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Old 03-06-2011, 03:59 AM   #11
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Originally Posted by Bolas De Fraile View Post
Ps on the site you link too, the breakfast bread, "absolut verdens nemmeste morgenmadsboiler" looks good, I like the way it is left in the fridge overnight for a slow rise and I will give it a bash.
I was going to give that a try, but it looks like my yeasties are dead. Are you using Google translate to understand those pages? Works pretty well, but can be quite funny on occasion.

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Old 03-06-2011, 04:47 AM   #12
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Mom used to steam, then slice almost through lengthwise. Then she'd spoon on mashed potatoes, top with dabs of butter (actually margarine, we didn't do butter, too expensive) and paprika, for stuffed hot dogs.

In my dad's family (Quebecoise), they called them saucisse, (which I guess they are!) and served them for breakfast with eggs and other breakfast foods (steamed).

Also good sliced into mac & cheese.

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Old 03-06-2011, 04:55 AM   #13
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I sometimes like to interject a food memory. We were vacationing in old Quebec city, and went to a brew pub down in the warehouse district by the river. The place was called Lenix or something like that. When I asked for the menu, the waitress said, "le hot-dog". OK. Well what followed was just short of obscene! There were these spikes on a steamer (picture: very phallic) and the gals would impale a thin baguette on them and steam it. Then they'd squirt mustard in the tubular hole (the only choices on the menu were the degree of heat in the mustard). Then they'd wiggle this foot long, skinny hot dog into the baguette. All this amid much ribaldry, especially among the men, of course. I thought we'd die laughing. My French is pretty bad, but I could still translate enough of the commentary for my husband, but really, it didn't take much translation. I don't know if I've ever laughed so hard over a lunch. Vive le (or is it la?) Hot-Dog!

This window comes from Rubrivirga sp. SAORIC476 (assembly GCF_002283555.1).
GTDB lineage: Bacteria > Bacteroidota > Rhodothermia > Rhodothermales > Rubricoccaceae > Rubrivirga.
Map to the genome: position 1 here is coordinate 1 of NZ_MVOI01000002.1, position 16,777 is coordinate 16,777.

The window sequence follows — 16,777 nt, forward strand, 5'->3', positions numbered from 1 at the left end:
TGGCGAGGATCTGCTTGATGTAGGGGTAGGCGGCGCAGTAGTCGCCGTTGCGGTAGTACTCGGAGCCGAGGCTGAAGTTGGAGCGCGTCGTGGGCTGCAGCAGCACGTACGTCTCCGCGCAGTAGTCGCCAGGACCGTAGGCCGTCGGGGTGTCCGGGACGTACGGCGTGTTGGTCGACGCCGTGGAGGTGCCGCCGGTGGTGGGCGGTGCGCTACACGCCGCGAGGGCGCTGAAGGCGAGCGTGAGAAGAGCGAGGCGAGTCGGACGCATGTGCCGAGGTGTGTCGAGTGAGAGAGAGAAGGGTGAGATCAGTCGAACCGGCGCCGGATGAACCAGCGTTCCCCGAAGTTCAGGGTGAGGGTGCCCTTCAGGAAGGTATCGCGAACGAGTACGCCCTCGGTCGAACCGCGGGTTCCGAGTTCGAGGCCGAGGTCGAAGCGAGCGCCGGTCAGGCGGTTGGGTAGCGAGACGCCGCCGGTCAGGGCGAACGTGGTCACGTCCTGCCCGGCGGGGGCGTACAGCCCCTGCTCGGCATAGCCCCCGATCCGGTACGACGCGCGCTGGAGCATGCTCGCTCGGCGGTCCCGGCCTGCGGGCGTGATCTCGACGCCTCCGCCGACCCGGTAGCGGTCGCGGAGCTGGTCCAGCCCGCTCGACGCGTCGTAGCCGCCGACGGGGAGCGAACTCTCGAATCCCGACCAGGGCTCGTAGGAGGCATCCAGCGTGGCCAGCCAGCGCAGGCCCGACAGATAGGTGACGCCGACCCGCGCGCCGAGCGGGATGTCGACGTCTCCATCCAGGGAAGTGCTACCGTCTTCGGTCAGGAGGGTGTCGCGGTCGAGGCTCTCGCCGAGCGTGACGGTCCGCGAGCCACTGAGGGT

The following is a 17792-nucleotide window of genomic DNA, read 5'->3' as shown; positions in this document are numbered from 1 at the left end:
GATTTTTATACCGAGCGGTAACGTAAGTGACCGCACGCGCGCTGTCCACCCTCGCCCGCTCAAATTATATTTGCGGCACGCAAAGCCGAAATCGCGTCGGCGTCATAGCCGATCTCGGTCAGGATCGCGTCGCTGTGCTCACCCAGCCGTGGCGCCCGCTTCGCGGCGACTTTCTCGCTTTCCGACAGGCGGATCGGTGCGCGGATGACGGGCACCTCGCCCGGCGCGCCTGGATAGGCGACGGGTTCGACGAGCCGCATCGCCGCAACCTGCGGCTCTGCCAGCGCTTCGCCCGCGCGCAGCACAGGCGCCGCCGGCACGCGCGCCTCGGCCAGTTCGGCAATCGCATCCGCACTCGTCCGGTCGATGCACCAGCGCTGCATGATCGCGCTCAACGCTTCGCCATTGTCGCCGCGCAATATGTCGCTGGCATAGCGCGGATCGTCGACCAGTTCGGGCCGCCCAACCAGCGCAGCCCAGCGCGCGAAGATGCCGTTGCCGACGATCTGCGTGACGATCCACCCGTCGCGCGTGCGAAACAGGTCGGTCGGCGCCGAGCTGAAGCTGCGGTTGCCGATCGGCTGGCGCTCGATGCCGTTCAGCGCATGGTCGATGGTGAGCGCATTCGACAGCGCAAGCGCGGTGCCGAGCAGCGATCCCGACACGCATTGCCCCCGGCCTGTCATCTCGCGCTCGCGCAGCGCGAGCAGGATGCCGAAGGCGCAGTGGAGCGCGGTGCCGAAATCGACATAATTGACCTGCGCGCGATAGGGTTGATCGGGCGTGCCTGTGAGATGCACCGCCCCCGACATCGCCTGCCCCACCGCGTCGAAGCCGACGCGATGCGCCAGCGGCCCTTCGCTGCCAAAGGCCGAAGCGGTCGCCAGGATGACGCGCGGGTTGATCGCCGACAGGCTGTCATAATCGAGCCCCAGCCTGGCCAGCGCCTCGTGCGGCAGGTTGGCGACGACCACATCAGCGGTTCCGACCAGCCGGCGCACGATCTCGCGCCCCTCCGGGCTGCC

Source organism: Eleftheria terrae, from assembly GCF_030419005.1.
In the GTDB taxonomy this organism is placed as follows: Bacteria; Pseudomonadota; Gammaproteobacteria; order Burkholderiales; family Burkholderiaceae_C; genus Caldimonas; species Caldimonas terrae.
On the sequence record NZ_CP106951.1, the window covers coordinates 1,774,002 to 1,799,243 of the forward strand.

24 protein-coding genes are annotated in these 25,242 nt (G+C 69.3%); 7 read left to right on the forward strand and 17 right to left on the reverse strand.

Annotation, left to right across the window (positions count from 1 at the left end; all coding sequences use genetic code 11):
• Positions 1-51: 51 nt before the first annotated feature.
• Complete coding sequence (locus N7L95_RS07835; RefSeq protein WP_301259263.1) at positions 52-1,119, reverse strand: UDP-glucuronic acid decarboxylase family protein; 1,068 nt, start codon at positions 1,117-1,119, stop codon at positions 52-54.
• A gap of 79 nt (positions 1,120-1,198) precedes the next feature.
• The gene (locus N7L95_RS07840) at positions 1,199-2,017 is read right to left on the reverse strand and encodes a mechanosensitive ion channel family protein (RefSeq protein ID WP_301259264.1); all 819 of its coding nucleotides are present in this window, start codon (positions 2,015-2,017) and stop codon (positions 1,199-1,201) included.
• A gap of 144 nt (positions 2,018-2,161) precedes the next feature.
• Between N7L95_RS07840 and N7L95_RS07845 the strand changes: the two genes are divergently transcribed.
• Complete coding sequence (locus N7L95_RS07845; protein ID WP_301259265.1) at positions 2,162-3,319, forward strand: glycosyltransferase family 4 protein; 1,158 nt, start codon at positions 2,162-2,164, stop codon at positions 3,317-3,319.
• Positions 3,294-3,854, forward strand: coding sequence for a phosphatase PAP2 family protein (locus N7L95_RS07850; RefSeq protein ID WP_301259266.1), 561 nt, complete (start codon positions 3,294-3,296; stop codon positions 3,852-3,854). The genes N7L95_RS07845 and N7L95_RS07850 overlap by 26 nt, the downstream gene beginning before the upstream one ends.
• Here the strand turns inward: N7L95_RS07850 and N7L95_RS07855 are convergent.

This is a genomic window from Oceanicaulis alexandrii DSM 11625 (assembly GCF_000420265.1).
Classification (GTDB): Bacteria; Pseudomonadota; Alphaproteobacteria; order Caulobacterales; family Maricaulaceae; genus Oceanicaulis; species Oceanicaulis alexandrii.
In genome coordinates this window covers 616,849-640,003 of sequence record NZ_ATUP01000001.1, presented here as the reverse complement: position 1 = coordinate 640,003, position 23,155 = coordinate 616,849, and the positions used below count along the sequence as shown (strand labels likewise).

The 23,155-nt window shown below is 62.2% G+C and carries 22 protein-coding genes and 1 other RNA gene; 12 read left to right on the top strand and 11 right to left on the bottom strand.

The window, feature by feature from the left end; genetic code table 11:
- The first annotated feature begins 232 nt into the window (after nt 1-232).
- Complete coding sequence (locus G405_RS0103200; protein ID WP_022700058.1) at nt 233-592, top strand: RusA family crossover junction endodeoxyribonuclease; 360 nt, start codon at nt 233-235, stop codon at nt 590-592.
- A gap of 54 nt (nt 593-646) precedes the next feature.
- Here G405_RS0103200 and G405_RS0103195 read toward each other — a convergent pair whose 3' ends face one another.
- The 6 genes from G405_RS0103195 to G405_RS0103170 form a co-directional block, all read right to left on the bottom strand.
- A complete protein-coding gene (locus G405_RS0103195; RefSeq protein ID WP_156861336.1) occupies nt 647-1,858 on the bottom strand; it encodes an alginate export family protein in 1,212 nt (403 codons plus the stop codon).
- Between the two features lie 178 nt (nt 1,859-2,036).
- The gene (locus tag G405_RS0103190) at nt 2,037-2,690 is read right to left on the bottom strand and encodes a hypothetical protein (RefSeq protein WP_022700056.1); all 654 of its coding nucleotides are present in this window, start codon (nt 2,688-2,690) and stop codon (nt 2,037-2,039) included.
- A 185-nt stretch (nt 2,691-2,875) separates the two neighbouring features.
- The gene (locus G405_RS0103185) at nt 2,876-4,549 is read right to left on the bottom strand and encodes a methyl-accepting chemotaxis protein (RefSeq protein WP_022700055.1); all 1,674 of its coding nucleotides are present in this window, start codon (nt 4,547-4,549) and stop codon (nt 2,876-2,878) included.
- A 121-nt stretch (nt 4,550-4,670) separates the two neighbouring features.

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Old 03-06-2011, 05:04 AM   #14
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Add them into scalloped potatos, you can add them as they are or grill them first to put some color on them.

We've used the large "dinner-style" hotdogs (4 to a package I think) in place of corned beef in a boiled dinner and they can also be substituted for kielbasa in other dishes.

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Old 03-06-2011, 05:27 AM   #15
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Just in case you are still looking for ideas .................. see the attached...........
Attached Files
File Type: pdf Hot Dog!.pdf (565.0 KB, 168 views)
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Old 03-06-2011, 05:29 AM   #16
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Tube Steak!!!

They can be used as a non-specific meat filler in most any soup or stew since they don't carry a lot of flavor on their own.

I sometimes make a side dish using diagonal sliced, pan fried hot dogs finished off with a balsamic vinegar/brown sugar glaze.

Make a cheese fondue, cut steamed hot dogs into 4 pieces each, give each kid a bamboo skewer and stand back... (fire hoses for cleanup are optional)
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Old 03-06-2011, 05:55 AM   #17
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The four ways I cook hot dogs (other than adding them to thinks like beans or mac and cheese) are either grilled, boiled, pan fried in butter or deep fried (called rippers, because of the way the skin splits). When I make rippers I like the dogs with a cooked relish, usually diced jalapenos and onion, with a splash of balsamic vinegar. Then there is toasting the buns, not toasting the buns, sometimes no bun, just the hot dog on a plate with mustard. Chili dogs are always an option, too. And I think I remember MsMoffet here slicing them and cooking them with a red sauce over noodles. Oh, and there's always raw on a bun with mustard. Better than bologna! lol
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Old 03-06-2011, 06:51 AM   #18
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For a twist on chili dogs, cook the dogs IN leftover chili. They pick up the chili flavor as they plump up.

Eat them with the chili or put them in a bun with some chili and minced onions and shredded cheese.

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Old 03-06-2011, 08:28 AM   #19
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Split them lengthwise and fold them open. Add a little oil to a skillet on medium high. Fry them on both sides until starting to color and add a medium onion thinly sliced. Stir frequently until the onions are soft. Add a 14.5 oz can of stewed tomatoes and your favorite hot sauce to taste and simmer for 10-15 minutes, stirring occasionally. Serve over rice.

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Old 03-06-2011, 10:30 AM   #20
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Originally Posted by taxlady View Post
I was going to give that a try, but it looks like my yeasties are dead. Are you using Google translate to understand those pages? Works pretty well, but can be quite funny on occasion.
I used the translator I then get my wife to read it in English it sounds normal then, her first language is Croatian, her second is Italian her third is English

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